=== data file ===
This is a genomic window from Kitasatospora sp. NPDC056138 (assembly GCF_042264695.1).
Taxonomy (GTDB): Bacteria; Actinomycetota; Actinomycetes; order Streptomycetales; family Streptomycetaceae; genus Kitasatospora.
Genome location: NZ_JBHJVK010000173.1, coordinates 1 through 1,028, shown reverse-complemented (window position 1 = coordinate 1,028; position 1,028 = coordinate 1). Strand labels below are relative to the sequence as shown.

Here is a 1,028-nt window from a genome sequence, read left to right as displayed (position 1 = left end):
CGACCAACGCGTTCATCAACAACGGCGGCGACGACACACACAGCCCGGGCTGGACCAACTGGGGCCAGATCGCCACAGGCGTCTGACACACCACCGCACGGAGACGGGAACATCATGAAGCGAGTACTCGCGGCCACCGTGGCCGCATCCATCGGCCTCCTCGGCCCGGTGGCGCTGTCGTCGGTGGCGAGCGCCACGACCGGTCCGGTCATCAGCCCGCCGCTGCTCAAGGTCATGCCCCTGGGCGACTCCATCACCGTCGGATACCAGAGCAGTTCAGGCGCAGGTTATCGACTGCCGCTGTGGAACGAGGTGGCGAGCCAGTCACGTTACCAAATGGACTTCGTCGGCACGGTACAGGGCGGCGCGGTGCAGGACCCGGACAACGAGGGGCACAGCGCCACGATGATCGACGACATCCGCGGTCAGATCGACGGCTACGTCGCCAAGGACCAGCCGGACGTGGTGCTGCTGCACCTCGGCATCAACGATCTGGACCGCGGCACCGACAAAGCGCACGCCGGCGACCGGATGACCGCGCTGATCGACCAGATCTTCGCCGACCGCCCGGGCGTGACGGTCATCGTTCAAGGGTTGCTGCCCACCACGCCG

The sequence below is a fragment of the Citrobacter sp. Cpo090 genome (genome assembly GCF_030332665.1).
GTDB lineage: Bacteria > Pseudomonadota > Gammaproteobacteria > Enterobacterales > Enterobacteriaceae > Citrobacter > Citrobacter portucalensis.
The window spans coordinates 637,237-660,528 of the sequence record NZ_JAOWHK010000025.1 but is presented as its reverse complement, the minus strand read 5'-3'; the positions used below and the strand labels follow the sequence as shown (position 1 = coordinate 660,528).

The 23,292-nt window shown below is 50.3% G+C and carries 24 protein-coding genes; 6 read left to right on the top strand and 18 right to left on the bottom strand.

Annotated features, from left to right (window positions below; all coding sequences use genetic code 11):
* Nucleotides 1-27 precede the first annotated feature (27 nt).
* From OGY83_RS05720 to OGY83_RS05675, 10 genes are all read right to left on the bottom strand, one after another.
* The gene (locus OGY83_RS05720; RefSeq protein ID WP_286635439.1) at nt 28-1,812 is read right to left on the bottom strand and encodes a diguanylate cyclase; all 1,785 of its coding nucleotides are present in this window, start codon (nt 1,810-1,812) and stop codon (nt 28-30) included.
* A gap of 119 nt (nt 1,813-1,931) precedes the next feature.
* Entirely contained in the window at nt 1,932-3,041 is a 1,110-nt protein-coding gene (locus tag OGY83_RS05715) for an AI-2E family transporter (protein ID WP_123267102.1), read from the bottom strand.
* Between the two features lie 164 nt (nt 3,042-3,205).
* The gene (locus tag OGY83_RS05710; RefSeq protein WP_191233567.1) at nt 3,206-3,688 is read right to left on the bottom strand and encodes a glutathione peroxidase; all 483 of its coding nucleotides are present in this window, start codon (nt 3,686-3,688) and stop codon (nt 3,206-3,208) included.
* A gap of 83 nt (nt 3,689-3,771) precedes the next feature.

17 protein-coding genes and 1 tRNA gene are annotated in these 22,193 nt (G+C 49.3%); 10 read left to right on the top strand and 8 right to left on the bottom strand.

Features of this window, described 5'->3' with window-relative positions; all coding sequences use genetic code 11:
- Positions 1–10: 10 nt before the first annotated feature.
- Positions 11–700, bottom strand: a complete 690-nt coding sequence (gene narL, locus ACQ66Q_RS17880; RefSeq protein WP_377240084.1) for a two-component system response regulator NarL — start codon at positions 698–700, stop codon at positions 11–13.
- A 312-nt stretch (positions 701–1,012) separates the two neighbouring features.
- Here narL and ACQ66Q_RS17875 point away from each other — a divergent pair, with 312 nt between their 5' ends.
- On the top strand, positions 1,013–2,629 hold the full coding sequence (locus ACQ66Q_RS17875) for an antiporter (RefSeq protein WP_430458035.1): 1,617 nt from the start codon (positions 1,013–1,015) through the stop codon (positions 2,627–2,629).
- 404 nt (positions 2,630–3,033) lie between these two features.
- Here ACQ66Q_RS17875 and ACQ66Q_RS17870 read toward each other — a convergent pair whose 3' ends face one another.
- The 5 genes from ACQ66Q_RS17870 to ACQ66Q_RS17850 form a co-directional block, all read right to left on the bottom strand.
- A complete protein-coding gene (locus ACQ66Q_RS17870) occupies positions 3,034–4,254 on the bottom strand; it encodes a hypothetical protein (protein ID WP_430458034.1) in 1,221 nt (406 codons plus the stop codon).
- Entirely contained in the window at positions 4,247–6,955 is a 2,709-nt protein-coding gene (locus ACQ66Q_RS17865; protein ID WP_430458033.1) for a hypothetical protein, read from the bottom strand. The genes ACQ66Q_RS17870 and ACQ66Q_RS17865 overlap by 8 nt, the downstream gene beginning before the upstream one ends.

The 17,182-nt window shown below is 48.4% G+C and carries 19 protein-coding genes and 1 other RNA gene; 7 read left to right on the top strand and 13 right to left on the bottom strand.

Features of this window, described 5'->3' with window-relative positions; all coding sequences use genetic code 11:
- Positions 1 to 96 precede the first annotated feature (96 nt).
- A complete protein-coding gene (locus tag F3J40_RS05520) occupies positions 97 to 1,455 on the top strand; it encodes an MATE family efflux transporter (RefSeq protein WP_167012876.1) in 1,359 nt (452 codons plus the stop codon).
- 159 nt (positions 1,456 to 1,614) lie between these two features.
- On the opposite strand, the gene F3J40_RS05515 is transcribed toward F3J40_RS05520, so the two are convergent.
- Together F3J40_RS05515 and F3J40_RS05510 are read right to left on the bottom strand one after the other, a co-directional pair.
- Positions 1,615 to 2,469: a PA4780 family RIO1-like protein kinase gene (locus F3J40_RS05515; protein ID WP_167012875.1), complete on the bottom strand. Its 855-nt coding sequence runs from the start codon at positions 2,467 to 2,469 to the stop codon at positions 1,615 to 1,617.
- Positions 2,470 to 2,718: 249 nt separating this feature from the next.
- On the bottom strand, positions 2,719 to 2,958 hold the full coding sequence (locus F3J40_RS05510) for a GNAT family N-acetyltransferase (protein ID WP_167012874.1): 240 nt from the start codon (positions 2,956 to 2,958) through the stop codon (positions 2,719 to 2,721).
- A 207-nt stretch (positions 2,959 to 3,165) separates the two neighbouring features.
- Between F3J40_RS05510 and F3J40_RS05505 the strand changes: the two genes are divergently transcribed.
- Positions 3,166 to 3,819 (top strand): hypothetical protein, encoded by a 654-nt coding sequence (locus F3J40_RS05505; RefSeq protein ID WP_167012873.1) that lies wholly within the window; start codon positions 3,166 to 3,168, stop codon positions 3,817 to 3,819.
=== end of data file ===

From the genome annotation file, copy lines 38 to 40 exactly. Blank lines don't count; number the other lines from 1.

- Positions 1,615 to 2,469: a PA4780 family RIO1-like protein kinase gene (locus F3J40_RS05515; protein ID WP_167012875.1), complete on the bottom strand. Its 855-nt coding sequence runs from the start codon at positions 2,467 to 2,469 to the stop codon at positions 1,615 to 1,617.
- Positions 2,470 to 2,718: 249 nt separating this feature from the next.
- On the bottom strand, positions 2,719 to 2,958 hold the full coding sequence (locus F3J40_RS05510) for a GNAT family N-acetyltransferase (protein ID WP_167012874.1): 240 nt from the start codon (positions 2,956 to 2,958) through the stop codon (positions 2,719 to 2,721).